It seems like a week doesn’t go by that a client asks me what they need to do to stop ransomware.  I’ve even had one person ask if there is a silver bullet – 1 thing that their organization can do to protect themselves from any possible ransomware infections. Considering the devastating effects that ransomware can have on an organization, the desire for a single solution is understandable.

Is there a silver bullet?

There is no single silver bullet – there are many.  Often, ransomware incidents I get involved in are lacking at least one of them.

So, what are these silver bullets?  To protect against the threat of ransomware, you need to consider the following measures:

  • Prevention
  • Detection
  • Response


First, to state the obvious, ransomware is difficult to prevent, but you can put controls in place to help minimize the damage.  Prevention can come in the form of many different controls. In my experience, Security Awareness Training is number one on the list.  Most attacks of this nature come from an email with a link that a user clicks on, which makes user awareness a key to prevention.  Technical controls such as web application filtering and next generation firewalls are also critical.  A review of system access, delegation of administrator roles, and implementation of role based access control are effective measures, as well. Lastly, the integrity of your backups is vital to minimizing the extent of a ransomware infection. They are often overlooked in the realm of security, but could save you a lot of time and money.


Detection goes beyond the realization that your organization just got infected (which is obvious most of the time in ransomware cases), you also need to understand the extent of the damage. Your response plan (which I’ll talk about in the next section) can’t go into motion until you’ve recognized that you’ve been breached. If you’re slow to detect, you’re going to be slow to respond. Rapid response can best be achieved by using detection tools (which we’ve written about in other posts before). In lieu of that, you’re relying on your users noticing that something is wrong. In either case, your response needs to be planned and your team needs to be prepared to execute it.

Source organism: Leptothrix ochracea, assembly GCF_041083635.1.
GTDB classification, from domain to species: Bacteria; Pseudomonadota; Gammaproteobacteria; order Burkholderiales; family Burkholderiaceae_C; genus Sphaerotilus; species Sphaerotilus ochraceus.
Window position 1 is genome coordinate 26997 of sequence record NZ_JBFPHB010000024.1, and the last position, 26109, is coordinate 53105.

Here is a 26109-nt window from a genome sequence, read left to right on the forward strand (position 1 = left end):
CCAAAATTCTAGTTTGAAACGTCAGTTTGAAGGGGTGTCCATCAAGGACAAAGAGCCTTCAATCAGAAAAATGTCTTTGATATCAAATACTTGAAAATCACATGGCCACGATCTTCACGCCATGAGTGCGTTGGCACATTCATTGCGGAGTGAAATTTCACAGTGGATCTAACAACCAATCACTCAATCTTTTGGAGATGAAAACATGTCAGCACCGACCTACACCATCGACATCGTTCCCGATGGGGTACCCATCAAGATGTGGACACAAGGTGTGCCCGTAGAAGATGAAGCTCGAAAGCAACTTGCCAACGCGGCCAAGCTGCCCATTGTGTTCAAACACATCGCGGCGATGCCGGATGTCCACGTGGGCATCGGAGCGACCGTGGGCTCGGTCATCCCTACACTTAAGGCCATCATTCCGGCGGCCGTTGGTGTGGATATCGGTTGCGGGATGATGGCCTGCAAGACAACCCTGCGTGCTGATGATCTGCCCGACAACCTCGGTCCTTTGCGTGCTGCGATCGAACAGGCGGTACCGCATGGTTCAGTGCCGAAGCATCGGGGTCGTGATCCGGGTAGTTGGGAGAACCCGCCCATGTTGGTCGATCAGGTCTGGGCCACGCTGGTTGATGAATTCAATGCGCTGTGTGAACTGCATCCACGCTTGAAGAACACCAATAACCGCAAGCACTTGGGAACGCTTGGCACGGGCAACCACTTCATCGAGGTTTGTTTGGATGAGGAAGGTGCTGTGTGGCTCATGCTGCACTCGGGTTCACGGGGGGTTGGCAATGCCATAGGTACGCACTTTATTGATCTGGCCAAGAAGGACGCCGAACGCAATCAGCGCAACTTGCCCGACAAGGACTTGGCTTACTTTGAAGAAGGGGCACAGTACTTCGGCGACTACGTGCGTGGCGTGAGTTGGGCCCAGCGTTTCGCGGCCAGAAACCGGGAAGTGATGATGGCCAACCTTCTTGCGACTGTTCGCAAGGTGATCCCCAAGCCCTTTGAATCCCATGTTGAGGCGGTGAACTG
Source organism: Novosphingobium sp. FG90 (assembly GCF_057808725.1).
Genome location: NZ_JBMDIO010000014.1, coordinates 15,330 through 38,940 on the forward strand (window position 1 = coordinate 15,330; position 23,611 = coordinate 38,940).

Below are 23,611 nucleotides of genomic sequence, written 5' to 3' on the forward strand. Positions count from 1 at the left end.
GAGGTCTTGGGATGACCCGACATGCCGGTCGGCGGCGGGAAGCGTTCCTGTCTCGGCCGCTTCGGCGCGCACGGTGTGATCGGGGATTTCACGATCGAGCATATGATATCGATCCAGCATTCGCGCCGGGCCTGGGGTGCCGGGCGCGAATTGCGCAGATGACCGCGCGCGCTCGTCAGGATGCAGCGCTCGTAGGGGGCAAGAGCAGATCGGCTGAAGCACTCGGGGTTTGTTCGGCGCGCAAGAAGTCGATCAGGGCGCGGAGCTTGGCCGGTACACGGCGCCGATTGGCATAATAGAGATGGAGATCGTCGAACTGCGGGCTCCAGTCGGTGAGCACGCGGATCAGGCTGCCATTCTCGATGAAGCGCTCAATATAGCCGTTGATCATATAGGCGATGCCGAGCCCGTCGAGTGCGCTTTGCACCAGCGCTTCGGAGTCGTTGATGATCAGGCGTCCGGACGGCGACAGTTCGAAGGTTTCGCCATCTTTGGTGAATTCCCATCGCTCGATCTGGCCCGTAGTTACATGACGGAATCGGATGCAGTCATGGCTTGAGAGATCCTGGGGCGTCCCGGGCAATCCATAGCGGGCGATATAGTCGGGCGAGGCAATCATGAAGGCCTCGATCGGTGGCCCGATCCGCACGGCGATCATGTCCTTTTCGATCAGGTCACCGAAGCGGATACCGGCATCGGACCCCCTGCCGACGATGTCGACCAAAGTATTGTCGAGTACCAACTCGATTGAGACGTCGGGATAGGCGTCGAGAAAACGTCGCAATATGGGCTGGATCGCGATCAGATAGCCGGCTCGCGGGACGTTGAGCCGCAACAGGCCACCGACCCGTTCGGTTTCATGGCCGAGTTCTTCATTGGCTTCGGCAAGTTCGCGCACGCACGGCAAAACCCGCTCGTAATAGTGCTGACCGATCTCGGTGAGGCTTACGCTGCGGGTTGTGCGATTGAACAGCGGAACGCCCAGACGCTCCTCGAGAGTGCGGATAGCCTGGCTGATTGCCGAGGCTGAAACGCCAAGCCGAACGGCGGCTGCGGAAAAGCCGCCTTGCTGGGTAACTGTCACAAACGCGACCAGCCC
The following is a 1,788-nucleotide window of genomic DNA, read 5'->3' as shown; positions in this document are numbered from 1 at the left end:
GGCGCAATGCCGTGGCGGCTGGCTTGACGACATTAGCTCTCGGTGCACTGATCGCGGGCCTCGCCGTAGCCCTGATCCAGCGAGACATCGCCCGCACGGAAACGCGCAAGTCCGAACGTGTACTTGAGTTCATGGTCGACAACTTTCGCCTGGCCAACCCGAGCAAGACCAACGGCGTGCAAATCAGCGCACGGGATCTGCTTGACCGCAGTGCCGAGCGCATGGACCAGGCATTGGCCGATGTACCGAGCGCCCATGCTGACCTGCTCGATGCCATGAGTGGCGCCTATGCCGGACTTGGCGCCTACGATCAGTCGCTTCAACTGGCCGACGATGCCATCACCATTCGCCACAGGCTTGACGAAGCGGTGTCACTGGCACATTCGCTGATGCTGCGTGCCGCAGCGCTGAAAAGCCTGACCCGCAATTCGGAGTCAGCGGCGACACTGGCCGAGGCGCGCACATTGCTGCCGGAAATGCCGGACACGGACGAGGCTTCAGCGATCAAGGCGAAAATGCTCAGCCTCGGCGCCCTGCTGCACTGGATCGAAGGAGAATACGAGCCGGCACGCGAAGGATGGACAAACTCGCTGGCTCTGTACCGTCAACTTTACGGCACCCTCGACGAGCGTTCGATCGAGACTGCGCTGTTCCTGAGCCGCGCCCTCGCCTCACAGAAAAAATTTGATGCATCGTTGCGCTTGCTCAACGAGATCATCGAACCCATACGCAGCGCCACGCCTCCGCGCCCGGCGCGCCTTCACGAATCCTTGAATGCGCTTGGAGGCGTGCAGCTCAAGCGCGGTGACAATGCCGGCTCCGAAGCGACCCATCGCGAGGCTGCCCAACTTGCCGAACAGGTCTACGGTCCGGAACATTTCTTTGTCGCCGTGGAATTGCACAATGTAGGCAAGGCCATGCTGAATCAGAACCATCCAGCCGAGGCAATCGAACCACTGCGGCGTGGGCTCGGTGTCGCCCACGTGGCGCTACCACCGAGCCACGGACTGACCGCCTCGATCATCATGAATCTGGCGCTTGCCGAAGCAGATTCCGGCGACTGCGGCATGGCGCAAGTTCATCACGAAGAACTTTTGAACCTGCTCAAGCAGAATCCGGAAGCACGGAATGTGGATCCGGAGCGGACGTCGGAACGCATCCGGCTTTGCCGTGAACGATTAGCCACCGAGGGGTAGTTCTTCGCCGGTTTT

How you respond to a ransomware attack is very important.  Having a plan is the key to surviving and will require you to give thought to whether you pay the ransom, how you will pay the ransom, and how you will contain the damage. The plan should be formally documented and discussed with management. Many organizations that I’ve spoken to that have been impacted by ransomware have gaps in their detection and response processes.

Performing any one of the above is not going to cut it. You need to have a holistic approach to securing your organization. This is what I do for organizations – understand how the organization works, where the risks are, identify the gaps, and work toward filling them.

Do you feel like your organization can improve in any of these areas? Is your response plan in place? We’re happy to help. Contact us at or 630.832.0075.


Don’t miss out on our Ransomware Series Review webinar on April 6th. Check out the Peters Events page to register.


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